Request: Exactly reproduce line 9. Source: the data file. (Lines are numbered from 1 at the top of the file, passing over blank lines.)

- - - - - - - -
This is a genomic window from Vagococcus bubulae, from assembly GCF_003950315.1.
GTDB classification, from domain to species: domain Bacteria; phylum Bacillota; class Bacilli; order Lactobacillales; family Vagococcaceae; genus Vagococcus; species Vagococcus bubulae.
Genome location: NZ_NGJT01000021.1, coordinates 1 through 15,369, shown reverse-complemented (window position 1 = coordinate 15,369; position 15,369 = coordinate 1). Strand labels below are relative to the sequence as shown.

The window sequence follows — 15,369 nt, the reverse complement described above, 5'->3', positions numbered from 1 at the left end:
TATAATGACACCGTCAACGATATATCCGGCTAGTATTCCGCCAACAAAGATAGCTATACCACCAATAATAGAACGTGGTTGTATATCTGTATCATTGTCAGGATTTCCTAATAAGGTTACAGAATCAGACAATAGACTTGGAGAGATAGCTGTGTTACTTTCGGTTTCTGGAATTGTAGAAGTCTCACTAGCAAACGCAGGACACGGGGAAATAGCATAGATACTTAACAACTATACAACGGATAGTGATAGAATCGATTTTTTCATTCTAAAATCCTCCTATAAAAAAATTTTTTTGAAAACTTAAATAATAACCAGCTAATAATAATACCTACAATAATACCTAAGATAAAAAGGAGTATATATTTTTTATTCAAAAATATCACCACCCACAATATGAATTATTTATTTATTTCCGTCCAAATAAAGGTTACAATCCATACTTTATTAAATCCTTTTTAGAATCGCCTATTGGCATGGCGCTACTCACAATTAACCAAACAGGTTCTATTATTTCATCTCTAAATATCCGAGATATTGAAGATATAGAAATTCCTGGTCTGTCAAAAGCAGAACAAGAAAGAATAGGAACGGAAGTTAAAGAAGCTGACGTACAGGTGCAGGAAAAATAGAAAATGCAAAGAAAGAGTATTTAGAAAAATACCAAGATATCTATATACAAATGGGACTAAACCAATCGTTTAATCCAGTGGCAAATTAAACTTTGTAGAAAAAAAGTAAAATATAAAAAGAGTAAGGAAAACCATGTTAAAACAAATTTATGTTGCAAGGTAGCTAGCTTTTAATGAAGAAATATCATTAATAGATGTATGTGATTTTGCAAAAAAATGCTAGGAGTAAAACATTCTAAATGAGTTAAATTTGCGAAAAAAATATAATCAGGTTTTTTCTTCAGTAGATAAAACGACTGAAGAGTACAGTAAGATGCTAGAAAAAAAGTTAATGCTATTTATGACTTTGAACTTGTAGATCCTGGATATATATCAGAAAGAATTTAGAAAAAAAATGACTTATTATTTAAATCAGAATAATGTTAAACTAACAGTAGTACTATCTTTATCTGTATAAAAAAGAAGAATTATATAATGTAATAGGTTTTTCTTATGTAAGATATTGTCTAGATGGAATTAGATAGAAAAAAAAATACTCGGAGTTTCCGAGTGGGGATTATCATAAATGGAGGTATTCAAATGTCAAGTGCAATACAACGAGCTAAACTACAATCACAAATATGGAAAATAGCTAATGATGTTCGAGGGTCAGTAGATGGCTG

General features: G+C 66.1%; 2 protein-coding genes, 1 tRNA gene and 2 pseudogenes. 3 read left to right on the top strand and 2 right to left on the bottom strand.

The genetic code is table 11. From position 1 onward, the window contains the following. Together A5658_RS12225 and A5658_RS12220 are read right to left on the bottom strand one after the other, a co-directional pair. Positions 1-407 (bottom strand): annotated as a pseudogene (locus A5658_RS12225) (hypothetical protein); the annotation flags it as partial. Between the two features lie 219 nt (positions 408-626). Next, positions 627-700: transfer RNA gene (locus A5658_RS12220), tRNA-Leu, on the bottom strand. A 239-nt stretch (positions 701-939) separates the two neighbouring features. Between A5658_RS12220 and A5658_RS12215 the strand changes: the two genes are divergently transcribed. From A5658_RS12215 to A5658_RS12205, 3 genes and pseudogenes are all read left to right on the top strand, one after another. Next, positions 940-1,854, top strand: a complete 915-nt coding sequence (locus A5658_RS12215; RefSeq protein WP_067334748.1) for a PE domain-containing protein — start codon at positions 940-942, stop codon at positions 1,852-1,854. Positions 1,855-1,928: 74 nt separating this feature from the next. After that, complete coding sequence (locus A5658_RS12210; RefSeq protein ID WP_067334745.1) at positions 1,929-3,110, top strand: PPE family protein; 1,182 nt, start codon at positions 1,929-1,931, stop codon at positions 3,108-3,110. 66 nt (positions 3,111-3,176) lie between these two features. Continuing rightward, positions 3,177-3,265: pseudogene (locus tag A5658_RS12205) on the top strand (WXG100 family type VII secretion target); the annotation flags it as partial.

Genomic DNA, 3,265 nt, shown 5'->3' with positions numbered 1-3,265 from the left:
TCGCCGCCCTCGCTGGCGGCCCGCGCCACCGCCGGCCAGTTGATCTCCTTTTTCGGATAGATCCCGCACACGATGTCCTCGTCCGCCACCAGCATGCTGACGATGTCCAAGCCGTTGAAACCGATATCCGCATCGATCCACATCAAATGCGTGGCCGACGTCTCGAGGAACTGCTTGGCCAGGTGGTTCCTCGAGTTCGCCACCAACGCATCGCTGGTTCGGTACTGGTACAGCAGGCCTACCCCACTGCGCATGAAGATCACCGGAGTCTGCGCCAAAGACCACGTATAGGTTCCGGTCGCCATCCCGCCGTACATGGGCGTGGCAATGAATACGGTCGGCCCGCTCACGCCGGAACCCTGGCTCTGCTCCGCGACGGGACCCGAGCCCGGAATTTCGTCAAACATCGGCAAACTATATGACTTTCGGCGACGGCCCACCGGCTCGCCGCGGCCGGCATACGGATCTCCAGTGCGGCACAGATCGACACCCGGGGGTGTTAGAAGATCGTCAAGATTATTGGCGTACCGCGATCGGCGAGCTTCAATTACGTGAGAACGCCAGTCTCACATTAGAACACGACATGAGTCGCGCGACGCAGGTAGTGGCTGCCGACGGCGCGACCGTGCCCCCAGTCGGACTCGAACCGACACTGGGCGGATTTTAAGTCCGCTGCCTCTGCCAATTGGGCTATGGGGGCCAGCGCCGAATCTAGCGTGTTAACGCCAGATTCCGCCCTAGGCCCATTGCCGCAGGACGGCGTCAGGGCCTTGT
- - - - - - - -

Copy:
TCGCCGCCCTCGCTGGCGGCCCGCGCCACCGCCGGCCAGTTGATCTCCTTTTTCGGATAGATCCCGCACACGATGTCCTCGTCCGCCACCAGCATGCTGACGATGTCCAAGCCGTTGAAACCGATATCCGCATCGATCCACATCAAATGCGTGGCCGACGTCTCGAGGAACTGCTTGGCCAGGTGGTTCCTCGAGTTCGCCACCAACGCATCGCTGGTTCGGTACTGGTACAGCAGGCCTACCCCACTGCGCATGAAGATCACCGGAGTCTGCGCCAAAGACCACGTATAGGTTCCGGTCGCCATCCCGCCGTACATGGGCGTGGCAATGAATACGGTCGGCCCGCTCACGCCGGAACCCTGGCTCTGCTCCGCGACGGGACCCGAGCCCGGAATTTCGTCAAACATCGGCAAACTATATGACTTTCGGCGACGGCCCACCGGCTCGCCGCGGCCGGCATACGGATCTCCAGTGCGGCACAGATCGACACCCGGGGGTGTTAGAAGATCGTCAAGATTATTGGCGTACCGCGATCGGCGAGCTTCAATTACGTGAGAACGCCAGTCTCACATTAGAACACGACATGAGTCGCGCGACGCAGGTAGTGGCTGCCGACGGCGCGACCGTGCCCCCAGTCGGACTCGAACCGACACTGGGCGGATTTTAAGTCCGCTGCCTCTGCCAATTGGGCTATGGGGGCCAGCGCCGAATCTAGCGTGTTAACGCCAGATTCCGCCCTAGGCCCATTGCCGCAGGACGGCGTCAGGGCCTTGT